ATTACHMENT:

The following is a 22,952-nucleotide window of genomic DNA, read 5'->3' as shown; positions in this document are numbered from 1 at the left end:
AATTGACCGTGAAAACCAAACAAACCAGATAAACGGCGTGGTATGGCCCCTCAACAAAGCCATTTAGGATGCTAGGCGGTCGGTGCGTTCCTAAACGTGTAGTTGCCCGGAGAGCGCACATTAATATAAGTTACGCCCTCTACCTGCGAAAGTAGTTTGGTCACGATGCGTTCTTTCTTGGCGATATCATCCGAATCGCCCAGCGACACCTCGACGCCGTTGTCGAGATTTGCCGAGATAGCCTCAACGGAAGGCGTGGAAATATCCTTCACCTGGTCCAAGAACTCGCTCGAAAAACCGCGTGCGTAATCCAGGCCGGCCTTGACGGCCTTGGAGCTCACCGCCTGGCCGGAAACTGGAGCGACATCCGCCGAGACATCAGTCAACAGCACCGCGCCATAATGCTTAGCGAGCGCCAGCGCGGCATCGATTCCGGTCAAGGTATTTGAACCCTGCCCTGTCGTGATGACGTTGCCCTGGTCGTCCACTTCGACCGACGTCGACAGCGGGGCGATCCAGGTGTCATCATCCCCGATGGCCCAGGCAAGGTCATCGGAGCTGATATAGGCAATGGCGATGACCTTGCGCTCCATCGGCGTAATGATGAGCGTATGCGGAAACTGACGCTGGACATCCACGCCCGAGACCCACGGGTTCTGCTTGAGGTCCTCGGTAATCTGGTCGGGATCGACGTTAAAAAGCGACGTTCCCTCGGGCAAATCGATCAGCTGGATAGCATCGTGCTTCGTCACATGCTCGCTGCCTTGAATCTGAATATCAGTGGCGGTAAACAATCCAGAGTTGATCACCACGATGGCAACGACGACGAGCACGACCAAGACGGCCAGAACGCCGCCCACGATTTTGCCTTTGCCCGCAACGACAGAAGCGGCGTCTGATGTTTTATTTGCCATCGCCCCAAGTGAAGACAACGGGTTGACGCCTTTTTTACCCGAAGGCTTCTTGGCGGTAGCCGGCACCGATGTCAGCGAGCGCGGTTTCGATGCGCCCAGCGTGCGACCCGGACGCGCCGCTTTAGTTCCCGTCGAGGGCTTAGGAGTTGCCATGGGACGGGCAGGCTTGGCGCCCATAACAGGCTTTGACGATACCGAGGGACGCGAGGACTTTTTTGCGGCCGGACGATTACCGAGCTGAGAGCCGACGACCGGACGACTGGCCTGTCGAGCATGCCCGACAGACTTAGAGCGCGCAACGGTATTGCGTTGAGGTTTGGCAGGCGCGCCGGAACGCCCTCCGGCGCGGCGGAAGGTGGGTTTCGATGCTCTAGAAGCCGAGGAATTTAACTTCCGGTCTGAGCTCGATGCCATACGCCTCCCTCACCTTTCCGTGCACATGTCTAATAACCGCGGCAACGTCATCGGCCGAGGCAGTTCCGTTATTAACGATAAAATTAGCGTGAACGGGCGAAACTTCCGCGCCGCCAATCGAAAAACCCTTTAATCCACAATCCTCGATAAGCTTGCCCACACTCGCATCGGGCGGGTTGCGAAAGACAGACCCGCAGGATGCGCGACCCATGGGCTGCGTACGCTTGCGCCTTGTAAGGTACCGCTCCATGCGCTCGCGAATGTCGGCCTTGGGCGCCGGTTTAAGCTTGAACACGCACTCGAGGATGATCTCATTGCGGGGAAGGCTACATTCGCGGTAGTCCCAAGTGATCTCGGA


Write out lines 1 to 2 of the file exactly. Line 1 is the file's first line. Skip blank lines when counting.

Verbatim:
The following is a 22,952-nucleotide window of genomic DNA, read 5'->3' as shown; positions in this document are numbered from 1 at the left end:
AATTGACCGTGAAAACCAAACAAACCAGATAAACGGCGTGGTATGGCCCCTCAACAAAGCCATTTAGGATGCTAGGCGGTCGGTGCGTTCCTAAACGTGTAGTTGCCCGGAGAGCGCACATTAATATAAGTTACGCCCTCTACCTGCGAAAGTAGTTTGGTCACGATGCGTTCTTTCTTGGCGATATCATCCGAATCGCCCAGCGACACCTCGACGCCGTTGTCGAGATTTGCCGAGATAGCCTCAACGGAAGGCGTGGAAATATCCTTCACCTGGTCCAAGAACTCGCTCGAAAAACCGCGTGCGTAATCCAGGCCGGCCTTGACGGCCTTGGAGCTCACCGCCTGGCCGGAAACTGGAGCGACATCCGCCGAGACATCAGTCAACAGCACCGCGCCATAATGCTTAGCGAGCGCCAGCGCGGCATCGATTCCGGTCAAGGTATTTGAACCCTGCCCTGTCGTGATGACGTTGCCCTGGTCGTCCACTTCGACCGACGTCGACAGCGGGGCGATCCAGGTGTCATCATCCCCGATGGCCCAGGCAAGGTCATCGGAGCTGATATAGGCAATGGCGATGACCTTGCGCTCCATCGGCGTAATGATGAGCGTATGCGGAAACTGACGCTGGACATCCACGCCCGAGACCCACGGGTTCTGCTTGAGGTCCTCGGTAATCTGGTCGGGATCGACGTTAAAAAGCGACGTTCCCTCGGGCAAATCGATCAGCTGGATAGCATCGTGCTTCGTCACATGCTCGCTGCCTTGAATCTGAATATCAGTGGCGGTAAACAATCCAGAGTTGATCACCACGATGGCAACGACGACGAGCACGACCAAGACGGCCAGAACGCCGCCCACGATTTTGCCTTTGCCCGCAACGACAGAAGCGGCGTCTGATGTTTTATTTGCCATCGCCCCAAGTGAAGACAACGGGTTGACGCCTTTTTTACCCGAAGGCTTCTTGGCGGTAGCCGGCACCGATGTCAGCGAGCGCGGTTTCGATGCGCCCAGCGTGCGACCCGGACGCGCCGCTTTAGTTCCCGTCGAGGGCTTAGGAGTTGCCATGGGACGGGCAGGCTTGGCGCCCATAACAGGCTTTGACGATACCGAGGGACGCGAGGACTTTTTTGCGGCCGGACGATTACCGAGCTGAGAGCCGACGACCGGACGACTGGCCTGTCGAGCATGCCCGACAGACTTAGAGCGCGCAACGGTATTGCGTTGAGGTTTGGCAGGCGCGCCGGAACGCCCTCCGGCGCGGCGGAAGGTGGGTTTCGATGCTCTAGAAGCCGAGGAATTTAACTTCCGGTCTGAGCTCGATGCCATACGCCTCCCTCACCTTTCCGTGCACATGTCTAATAACCGCGGCAACGTCATCGGCCGAGGCAGTTCCGTTATTAACGATAAAATTAGCGTGAACGGGCGAAACTTCCGCGCCGCCAATCGAAAAACCCTTTAATCCACAATCCTCGATAAGCTTGCCCACACTCGCATCGGGCGGGTTGCGAAAGACAGACCCGCAGGATGCGCGACCCATGGGCTGCGTACGCTTGCGCCTTGTAAGGTACCGCTCCATGCGCTCGCGAATGTCGGCCTTGGGCGCCGGTTTAAGCTTGAACACGCACTCGAGGATGATCTCATTGCGGGGAAGGCTACATTCGCGGTAGTCCCAAGTGATCTCGGA